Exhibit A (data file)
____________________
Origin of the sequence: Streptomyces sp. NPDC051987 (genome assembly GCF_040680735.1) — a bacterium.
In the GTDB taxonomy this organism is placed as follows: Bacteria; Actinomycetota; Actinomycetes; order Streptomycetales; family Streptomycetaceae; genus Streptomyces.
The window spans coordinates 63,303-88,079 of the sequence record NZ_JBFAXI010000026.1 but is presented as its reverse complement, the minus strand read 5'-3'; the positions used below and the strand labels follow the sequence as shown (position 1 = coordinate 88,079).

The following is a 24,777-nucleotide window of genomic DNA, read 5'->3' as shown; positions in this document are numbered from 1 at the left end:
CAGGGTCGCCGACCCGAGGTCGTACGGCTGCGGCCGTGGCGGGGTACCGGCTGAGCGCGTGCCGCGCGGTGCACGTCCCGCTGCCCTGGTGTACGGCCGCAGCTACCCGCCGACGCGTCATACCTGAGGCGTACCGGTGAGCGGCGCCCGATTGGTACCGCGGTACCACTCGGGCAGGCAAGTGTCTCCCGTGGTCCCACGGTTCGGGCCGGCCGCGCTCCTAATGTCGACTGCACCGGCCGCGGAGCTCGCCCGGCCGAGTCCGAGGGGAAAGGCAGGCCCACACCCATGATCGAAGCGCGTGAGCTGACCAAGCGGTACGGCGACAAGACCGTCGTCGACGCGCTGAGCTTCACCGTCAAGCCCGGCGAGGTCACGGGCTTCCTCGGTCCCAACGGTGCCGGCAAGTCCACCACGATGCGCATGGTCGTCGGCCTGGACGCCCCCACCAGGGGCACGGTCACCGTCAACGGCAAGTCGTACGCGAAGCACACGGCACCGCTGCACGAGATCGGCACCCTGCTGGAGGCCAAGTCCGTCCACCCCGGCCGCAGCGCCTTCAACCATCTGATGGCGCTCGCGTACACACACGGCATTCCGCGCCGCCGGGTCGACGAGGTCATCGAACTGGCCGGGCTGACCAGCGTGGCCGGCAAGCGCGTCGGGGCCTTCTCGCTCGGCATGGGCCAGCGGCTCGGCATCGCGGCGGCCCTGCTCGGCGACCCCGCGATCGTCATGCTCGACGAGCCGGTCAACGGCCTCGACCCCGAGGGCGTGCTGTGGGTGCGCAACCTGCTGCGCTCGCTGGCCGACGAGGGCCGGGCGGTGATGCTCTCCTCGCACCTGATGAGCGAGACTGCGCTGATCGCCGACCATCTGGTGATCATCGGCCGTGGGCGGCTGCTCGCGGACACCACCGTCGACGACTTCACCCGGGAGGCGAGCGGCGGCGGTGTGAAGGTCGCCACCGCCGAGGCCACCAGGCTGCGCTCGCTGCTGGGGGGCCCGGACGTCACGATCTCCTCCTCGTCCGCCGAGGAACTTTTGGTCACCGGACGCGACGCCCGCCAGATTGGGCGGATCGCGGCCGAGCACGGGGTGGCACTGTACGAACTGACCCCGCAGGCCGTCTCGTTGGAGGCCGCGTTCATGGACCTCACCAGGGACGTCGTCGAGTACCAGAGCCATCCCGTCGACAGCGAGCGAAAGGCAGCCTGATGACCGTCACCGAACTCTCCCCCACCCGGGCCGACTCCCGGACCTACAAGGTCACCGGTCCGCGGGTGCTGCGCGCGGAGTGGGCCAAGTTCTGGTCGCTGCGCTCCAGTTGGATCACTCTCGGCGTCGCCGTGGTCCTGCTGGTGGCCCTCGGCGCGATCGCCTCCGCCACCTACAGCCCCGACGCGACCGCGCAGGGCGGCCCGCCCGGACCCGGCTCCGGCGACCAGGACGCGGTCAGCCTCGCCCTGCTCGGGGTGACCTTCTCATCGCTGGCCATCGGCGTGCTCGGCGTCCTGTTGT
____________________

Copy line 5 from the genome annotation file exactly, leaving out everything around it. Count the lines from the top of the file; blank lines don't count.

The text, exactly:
CAGGGTCGCCGACCCGAGGTCGTACGGCTGCGGCCGTGGCGGGGTACCGGCTGAGCGCGTGCCGCGCGGTGCACGTCCCGCTGCCCTGGTGTACGGCCGCAGCTACCCGCCGACGCGTCATACCTGAGGCGTACCGGTGAGCGGCGCCCGATTGGTACCGCGGTACCACTCGGGCAGGCAAGTGTCTCCCGTGGTCCCACGGTTCGGGCCGGCCGCGCTCCTAATGTCGACTGCACCGGCCGCGGAGCTCGCCCGGCCGAGTCCGAGGGGAAAGGCAGGCCCACACCCATGATCGAAGCGCGTGAGCTGACCAAGCGGTACGGCGACAAGACCGTCGTCGACGCGCTGAGCTTCACCGTCAAGCCCGGCGAGGTCACGGGCTTCCTCGGTCCCAACGGTGCCGGCAAGTCCACCACGATGCGCATGGTCGTCGGCCTGGACGCCCCCACCAGGGGCACGGTCACCGTCAACGGCAAGTCGTACGCGAAGCACACGGCACCGCTGCACGAGATCGGCACCCTGCTGGAGGCCAAGTCCGTCCACCCCGGCCGCAGCGCCTTCAACCATCTGATGGCGCTCGCGTACACACACGGCATTCCGCGCCGCCGGGTCGACGAGGTCATCGAACTGGCCGGGCTGACCAGCGTGGCCGGCAAGCGCGTCGGGGCCTTCTCGCTCGGCATGGGCCAGCGGCTCGGCATCGCGGCGGCCCTGCTCGGCGACCCCGCGATCGTCATGCTCGACGAGCCGGTCAACGGCCTCGACCCCGAGGGCGTGCTGTGGGTGCGCAACCTGCTGCGCTCGCTGGCCGACGAGGGCCGGGCGGTGATGCTCTCCTCGCACCTGATGAGCGAGACTGCGCTGATCGCCGACCATCTGGTGATCATCGGCCGTGGGCGGCTGCTCGCGGACACCACCGTCGACGACTTCACCCGGGAGGCGAGCGGCGGCGGTGTGAAGGTCGCCACCGCCGAGGCCACCAGGCTGCGCTCGCTGCTGGGGGGCCCGGACGTCACGATCTCCTCCTCGTCCGCCGAGGAACTTTTGGTCACCGGACGCGACGCCCGCCAGATTGGGCGGATCGCGGCCGAGCACGGGGTGGCACTGTACGAACTGACCCCGCAGGCCGTCTCGTTGGAGGCCGCGTTCATGGACCTCACCAGGGACGTCGTCGAGTACCAGAGCCATCCCGTCGACAGCGAGCGAAAGGCAGCCTGATGACCGTCACCGAACTCTCCCCCACCCGGGCCGACTCCCGGACCTACAAGGTCACCGGTCCGCGGGTGCTGCGCGCGGAGTGGGCCAAGTTCTGGTCGCTGCGCTCCAGTTGGATCACTCTCGGCGTCGCCGTGGTCCTGCTGGTGGCCCTCGGCGCGATCGCCTCCGCCACCTACAGCCCCGACGCGACCGCGCAGGGCGGCCCGCCCGGACCCGGCTCCGGCGACCAGGACGCGGTCAGCCTCGCCCTGCTCGGGGTGACCTTCTCATCGCTGGCCATCGGCGTGCTCGGCGTCCTGTTGT